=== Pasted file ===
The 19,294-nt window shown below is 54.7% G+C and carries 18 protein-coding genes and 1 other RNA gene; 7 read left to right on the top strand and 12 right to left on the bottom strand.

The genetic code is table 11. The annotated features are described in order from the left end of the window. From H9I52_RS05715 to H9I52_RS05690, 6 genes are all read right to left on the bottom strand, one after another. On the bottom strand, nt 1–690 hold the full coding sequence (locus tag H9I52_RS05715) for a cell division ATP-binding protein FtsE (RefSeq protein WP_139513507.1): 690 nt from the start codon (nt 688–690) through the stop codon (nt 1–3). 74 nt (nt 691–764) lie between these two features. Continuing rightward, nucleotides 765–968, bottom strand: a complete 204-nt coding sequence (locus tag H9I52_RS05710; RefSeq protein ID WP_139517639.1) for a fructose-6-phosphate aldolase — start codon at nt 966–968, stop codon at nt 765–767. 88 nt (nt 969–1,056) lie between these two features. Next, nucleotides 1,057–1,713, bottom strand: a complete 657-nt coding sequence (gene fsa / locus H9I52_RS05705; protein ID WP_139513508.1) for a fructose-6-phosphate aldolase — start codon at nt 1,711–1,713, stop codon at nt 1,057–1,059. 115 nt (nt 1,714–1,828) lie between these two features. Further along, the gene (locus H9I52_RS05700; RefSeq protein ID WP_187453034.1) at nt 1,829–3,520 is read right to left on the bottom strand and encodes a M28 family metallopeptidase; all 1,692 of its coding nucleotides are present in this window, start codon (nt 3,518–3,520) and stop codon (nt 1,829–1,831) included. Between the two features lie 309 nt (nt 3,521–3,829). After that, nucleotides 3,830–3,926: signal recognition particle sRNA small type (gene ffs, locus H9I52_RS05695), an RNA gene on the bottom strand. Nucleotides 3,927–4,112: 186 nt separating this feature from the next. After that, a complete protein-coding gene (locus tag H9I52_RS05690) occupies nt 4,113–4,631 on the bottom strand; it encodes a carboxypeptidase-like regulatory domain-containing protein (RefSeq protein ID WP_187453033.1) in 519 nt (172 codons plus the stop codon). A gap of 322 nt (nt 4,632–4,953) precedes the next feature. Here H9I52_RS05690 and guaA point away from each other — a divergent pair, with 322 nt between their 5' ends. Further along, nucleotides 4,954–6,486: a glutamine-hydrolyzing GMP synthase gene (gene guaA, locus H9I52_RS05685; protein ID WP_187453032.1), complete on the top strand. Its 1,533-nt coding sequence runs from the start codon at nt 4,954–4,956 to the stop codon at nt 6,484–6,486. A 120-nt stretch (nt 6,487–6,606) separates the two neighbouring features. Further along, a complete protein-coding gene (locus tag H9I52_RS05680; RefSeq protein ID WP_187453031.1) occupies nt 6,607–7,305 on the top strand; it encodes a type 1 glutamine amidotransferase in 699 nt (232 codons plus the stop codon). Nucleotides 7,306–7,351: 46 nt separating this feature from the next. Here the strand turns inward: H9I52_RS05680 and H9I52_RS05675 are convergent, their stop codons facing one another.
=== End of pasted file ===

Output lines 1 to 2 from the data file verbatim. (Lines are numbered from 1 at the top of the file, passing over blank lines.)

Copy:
The 19,294-nt window shown below is 54.7% G+C and carries 18 protein-coding genes and 1 other RNA gene; 7 read left to right on the top strand and 12 right to left on the bottom strand.

The genetic code is table 11. The annotated features are described in order from the left end of the window. From H9I52_RS05715 to H9I52_RS05690, 6 genes are all read right to left on the bottom strand, one after another. On the bottom strand, nt 1–690 hold the full coding sequence (locus tag H9I52_RS05715) for a cell division ATP-binding protein FtsE (RefSeq protein WP_139513507.1): 690 nt from the start codon (nt 688–690) through the stop codon (nt 1–3). 74 nt (nt 691–764) lie between these two features. Continuing rightward, nucleotides 765–968, bottom strand: a complete 204-nt coding sequence (locus tag H9I52_RS05710; RefSeq protein ID WP_139517639.1) for a fructose-6-phosphate aldolase — start codon at nt 966–968, stop codon at nt 765–767. 88 nt (nt 969–1,056) lie between these two features. Next, nucleotides 1,057–1,713, bottom strand: a complete 657-nt coding sequence (gene fsa / locus H9I52_RS05705; protein ID WP_139513508.1) for a fructose-6-phosphate aldolase — start codon at nt 1,711–1,713, stop codon at nt 1,057–1,059. 115 nt (nt 1,714–1,828) lie between these two features. Further along, the gene (locus H9I52_RS05700; RefSeq protein ID WP_187453034.1) at nt 1,829–3,520 is read right to left on the bottom strand and encodes a M28 family metallopeptidase; all 1,692 of its coding nucleotides are present in this window, start codon (nt 3,518–3,520) and stop codon (nt 1,829–1,831) included. Between the two features lie 309 nt (nt 3,521–3,829). After that, nucleotides 3,830–3,926: signal recognition particle sRNA small type (gene ffs, locus H9I52_RS05695), an RNA gene on the bottom strand. Nucleotides 3,927–4,112: 186 nt separating this feature from the next. After that, a complete protein-coding gene (locus tag H9I52_RS05690) occupies nt 4,113–4,631 on the bottom strand; it encodes a carboxypeptidase-like regulatory domain-containing protein (RefSeq protein ID WP_187453033.1) in 519 nt (172 codons plus the stop codon). A gap of 322 nt (nt 4,632–4,953) precedes the next feature. Here H9I52_RS05690 and guaA point away from each other — a divergent pair, with 322 nt between their 5' ends. Further along, nucleotides 4,954–6,486: a glutamine-hydrolyzing GMP synthase gene (gene guaA, locus H9I52_RS05685; protein ID WP_187453032.1), complete on the top strand. Its 1,533-nt coding sequence runs from the start codon at nt 4,954–4,956 to the stop codon at nt 6,484–6,486. A 120-nt stretch (nt 6,487–6,606) separates the two neighbouring features. Further along, a complete protein-coding gene (locus tag H9I52_RS05680; RefSeq protein ID WP_187453031.1) occupies nt 6,607–7,305 on the top strand; it encodes a type 1 glutamine amidotransferase in 699 nt (232 codons plus the stop codon). Nucleotides 7,306–7,351: 46 nt separating this feature from the next. Here the strand turns inward: H9I52_RS05680 and H9I52_RS05675 are convergent, their stop codons facing one another.